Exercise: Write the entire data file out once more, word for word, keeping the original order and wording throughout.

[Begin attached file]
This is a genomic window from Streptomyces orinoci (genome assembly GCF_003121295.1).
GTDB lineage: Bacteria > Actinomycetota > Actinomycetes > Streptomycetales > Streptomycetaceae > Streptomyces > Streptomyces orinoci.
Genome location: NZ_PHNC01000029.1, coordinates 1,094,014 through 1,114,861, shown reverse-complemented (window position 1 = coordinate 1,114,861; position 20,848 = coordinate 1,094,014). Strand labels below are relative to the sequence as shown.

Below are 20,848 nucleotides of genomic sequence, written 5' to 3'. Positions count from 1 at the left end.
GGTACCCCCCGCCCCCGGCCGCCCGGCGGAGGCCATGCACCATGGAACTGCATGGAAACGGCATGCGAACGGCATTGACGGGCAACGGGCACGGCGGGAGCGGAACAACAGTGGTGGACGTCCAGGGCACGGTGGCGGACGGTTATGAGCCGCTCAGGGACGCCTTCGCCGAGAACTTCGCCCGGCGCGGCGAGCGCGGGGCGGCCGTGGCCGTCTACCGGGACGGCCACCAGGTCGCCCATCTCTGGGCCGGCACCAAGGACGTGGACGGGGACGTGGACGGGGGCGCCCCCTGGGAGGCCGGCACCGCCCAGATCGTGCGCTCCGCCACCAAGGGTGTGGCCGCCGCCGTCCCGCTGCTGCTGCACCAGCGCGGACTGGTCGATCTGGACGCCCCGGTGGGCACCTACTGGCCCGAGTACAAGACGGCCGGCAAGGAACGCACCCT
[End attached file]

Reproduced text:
This is a genomic window from Streptomyces orinoci (genome assembly GCF_003121295.1).
GTDB lineage: Bacteria > Actinomycetota > Actinomycetes > Streptomycetales > Streptomycetaceae > Streptomyces > Streptomyces orinoci.
Genome location: NZ_PHNC01000029.1, coordinates 1,094,014 through 1,114,861, shown reverse-complemented (window position 1 = coordinate 1,114,861; position 20,848 = coordinate 1,094,014). Strand labels below are relative to the sequence as shown.

Below are 20,848 nucleotides of genomic sequence, written 5' to 3'. Positions count from 1 at the left end.
GGTACCCCCCGCCCCCGGCCGCCCGGCGGAGGCCATGCACCATGGAACTGCATGGAAACGGCATGCGAACGGCATTGACGGGCAACGGGCACGGCGGGAGCGGAACAACAGTGGTGGACGTCCAGGGCACGGTGGCGGACGGTTATGAGCCGCTCAGGGACGCCTTCGCCGAGAACTTCGCCCGGCGCGGCGAGCGCGGGGCGGCCGTGGCCGTCTACCGGGACGGCCACCAGGTCGCCCATCTCTGGGCCGGCACCAAGGACGTGGACGGGGACGTGGACGGGGGCGCCCCCTGGGAGGCCGGCACCGCCCAGATCGTGCGCTCCGCCACCAAGGGTGTGGCCGCCGCCGTCCCGCTGCTGCTGCACCAGCGCGGACTGGTCGATCTGGACGCCCCGGTGGGCACCTACTGGCCCGAGTACAAGACGGCCGGCAAGGAACGCACCCT